Cameo's first Christmas was the most disruptive for the tree, but the most entertaining as well. After several days of the above routine with the spritzer, Cameo decided to be sneakier in her approach. While I was busy polishing the silver tea service, she removed all the ornaments on the lower branches. My hands were full, so I let that defiance go and waited to see what she would do next. She went to her toy box, and, one by one, retrieved her toys and placed them on the lower branches. If I hadn't seen this with my own eyes, I wouldn't have believed it! Then she sat back to survey her work. Within a few minutes, she stalked, then attacked the tree and swatted her "ornaments" all over the house. To our regret, Cameo has never again repeated her tree-decorating efforts.

My husband and I have had cats all our married lives, and we've noticed that most cats lose interest in a Christmas tree as they get older. In fact, because of that waning interest, until we got Cameo, we had become accustomed to using only felt and plastic ornaments for each cat's first Christmas tree and returned to using the breakable ones as the years passed. But Cameo seems to be a true Siamese — ever curious — and we don't foresee adding many breakables during her lifetime, especially on the lower branches.

I hope that I don't have to soak Cameo too many times this year. After all, it is Christmas and the season of good will. I don't want "the little portly" to catch cold!

Uh oh! She's staring at the tree again right now. Where is that spritzer?


2012 graphic created by Stogie:


  1. I LOVE this, AOW! What nice tradition to post it every year a Christmastime!

    You know I share your great love for pussycats. My life would be dull, indeed, without my three -- even little Mr. Pussy, the latest addition who recently came into my life as an orphan of the storm. Poor Mr. P turned out to be virtually blind, and has been no end of trouble since he arrived, but he still warms my heart, even as I try to deal with his random acts of destruction such as peeing on scatter rugs and turning the door jamb at the entrance to the laundry room into a mass of splintered wooden fragments. (:-o

    Somehow, life, however flawed, always turns out to be more important than mere things. The little fellow is totally innocent. He doesn't know he's doing wrong, he's handicapped and had a very bad start in life, so how could I not accept him just as he is, and love him?

    I hope you and your mister have a cheery Christmas, AOW.

  2. FT,
    Yes, posting this story is a Christmas tradition for this blog and has been since the first year I began blogging.

    I am on hiatus from posting about politics. Christmas is almost here!

    Depending on some medical tests I'm having tomorrow, this blog may go on a hiatus of indefinite length after Christmas.

  3. My kitties used to climb up the bark of the tree...get way inside and climb! Cracked me up. One night, I heard balls breaking on the wood floor and laughed to myself thinking "it probably sounds like Vietnam during the way" Crash! Explode! Bang!
    They did enjoy the tree...but, you're right...as they grow older, they lose interest (thank goodness).
    I don't have them anymore...but had both for 20 years!

    I hope your med tests go well tomorrow, AOW. xxx

  4. Our MG 'roadster' used to 'warn' Mr. B with a big 'scraaaatch' on the back of the sofa just so Mr. B could start hollering "you little sh*t, you little shi*t" and get in gear with HIS spritzer bottle. He'd chase the cat around the sofa several times - soaking him - until the cat peeled off to under the bed. It was his GAME. He watched the tree with interest, but never bothered it.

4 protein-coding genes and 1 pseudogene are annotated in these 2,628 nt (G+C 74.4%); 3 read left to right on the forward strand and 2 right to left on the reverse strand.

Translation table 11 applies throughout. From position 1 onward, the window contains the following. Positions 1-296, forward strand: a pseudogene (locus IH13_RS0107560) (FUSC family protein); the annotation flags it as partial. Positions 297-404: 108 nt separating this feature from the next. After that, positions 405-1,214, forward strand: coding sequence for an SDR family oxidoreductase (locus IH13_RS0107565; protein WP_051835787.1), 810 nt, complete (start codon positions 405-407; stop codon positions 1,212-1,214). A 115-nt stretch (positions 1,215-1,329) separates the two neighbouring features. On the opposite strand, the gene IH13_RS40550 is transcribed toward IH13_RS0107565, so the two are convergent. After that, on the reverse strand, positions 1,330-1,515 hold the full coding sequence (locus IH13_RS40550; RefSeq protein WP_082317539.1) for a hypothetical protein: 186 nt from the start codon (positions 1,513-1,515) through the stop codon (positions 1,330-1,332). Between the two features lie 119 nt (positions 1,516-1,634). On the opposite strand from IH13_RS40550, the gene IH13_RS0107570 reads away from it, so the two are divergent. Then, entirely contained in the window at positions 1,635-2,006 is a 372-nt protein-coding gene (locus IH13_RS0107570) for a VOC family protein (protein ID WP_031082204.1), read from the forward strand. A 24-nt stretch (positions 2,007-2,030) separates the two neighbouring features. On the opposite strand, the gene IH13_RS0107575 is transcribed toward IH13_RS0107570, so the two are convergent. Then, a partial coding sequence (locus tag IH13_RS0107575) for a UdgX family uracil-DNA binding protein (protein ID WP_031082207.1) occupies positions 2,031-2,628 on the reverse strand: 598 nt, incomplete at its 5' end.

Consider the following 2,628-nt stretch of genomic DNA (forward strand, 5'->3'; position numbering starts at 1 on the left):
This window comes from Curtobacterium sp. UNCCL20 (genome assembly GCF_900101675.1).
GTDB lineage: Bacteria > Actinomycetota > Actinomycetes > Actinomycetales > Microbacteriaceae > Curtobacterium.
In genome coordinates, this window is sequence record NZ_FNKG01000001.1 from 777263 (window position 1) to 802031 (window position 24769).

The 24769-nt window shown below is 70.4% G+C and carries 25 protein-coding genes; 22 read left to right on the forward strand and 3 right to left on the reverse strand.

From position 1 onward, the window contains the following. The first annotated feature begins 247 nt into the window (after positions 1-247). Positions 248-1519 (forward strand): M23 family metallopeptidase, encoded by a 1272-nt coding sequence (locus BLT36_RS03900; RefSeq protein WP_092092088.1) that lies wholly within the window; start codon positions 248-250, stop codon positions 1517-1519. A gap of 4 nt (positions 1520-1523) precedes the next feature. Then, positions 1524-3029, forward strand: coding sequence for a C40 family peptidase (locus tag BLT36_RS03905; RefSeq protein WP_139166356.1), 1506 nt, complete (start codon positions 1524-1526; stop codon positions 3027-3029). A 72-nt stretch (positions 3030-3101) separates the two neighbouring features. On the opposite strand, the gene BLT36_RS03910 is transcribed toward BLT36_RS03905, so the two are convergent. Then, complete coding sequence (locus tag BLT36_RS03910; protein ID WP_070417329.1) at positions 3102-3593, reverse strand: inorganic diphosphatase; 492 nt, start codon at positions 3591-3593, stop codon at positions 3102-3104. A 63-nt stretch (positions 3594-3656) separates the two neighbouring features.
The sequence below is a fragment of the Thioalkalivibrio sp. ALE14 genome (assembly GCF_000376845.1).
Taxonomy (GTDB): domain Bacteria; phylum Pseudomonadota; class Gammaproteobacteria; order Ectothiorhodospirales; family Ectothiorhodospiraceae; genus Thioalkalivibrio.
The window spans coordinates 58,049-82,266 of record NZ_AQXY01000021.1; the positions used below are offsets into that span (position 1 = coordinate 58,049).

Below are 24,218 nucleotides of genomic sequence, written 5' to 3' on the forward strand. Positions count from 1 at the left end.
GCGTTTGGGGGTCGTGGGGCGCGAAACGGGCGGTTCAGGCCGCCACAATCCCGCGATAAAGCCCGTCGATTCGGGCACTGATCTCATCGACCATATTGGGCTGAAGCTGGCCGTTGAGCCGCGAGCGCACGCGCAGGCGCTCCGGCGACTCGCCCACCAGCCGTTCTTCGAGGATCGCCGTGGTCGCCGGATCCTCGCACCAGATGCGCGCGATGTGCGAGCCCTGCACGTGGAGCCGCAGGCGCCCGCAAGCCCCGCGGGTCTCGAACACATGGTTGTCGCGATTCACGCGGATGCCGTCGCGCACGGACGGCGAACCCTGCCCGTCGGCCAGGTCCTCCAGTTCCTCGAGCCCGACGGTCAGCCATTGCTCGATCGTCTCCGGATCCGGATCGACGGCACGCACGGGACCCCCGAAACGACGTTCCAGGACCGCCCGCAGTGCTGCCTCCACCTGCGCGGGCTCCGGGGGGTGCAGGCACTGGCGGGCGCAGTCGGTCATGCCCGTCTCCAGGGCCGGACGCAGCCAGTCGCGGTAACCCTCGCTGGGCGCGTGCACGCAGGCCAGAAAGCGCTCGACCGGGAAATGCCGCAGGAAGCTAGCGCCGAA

Now my mom left the lower quarter of our tree that was by the sofa undecorated --else the cat would un-decorate it herself. Nice memories of our little friends and their holiday antics.

    Best for tomorrow.

  5. Z and Baysider,
    Thanks for your well wishes for today's grueling EMG. I had the MRI yesterday, but don't know the results thereof. Please pray that the treatment plan doesn't involve surgery.

    1. Z and Baysider,
      Diagnosis: significant degeneration of the lumbar spine (bad news), EMG within normal parameters (good news).

      Treatment plan: none from the neurologist, other than Tiger Balm, ibuprofen, and hot baths. No surgery!

      Recommendation: see the spine-pain specialist. Appointment scheduled for December 31 with the pain specialist I used in 2006-2007.

    2. This sounds positive given the circumstance.

      I do wish you and Mr. AOW a Merry Christmas.

    3. AOW, that is great news. I'm so glad you don't need surgery!
      Tiger Balm!? HA!! That DOES work well, but I didn't think it worked so well for such serious nerve involvement as TMW described to me about you on the phone today.
      I'm very relieved and hope that pain and other involvement is gone SOON.
      MERRY CHRISTMAS, dear AOW, to you and Mr. AOW. xx

    4. Z,
      I may not be up to driving to the family gathering today. We shall see later in the day -- after I'm dosed up.

      Mr. AOW and I are having a scaled back Christmas, but we're making the best of the situation.

      Merry Christmas to you.

    5. Duck,
      The situation could certainly be worse. At least I can sleep.

      Merry Christmas to you. Now is the time of year to put aside our disagreements -- for these few days.

  6. We so seldom here about the good deeds people do. Thanks for sharing, AOW.

  7. I'm sure it's all true AOW, being a cat owner. Most of ours are about 10 years old now and still play like maniacs.

    1. Kid,
      A lot crespuscular antics here almost every day -- even for the oldest of our kitties. Mysti is approaching age 16, but she still has her moments. Amber, the youngest, is the most playful, of course.

  8. Wishing a very Merry Christmas the AOW family!

  9. Wishing you and Mr AOW a Merry Christmas! Prayers go out for you and Mr AOW's health.


We welcome civil dialogue at Always on Watch. Comments that include any of the following are subject to deletion:
1. Any use of profanity or abusive language
2. Off topic comments and spam
3. Use of personal invective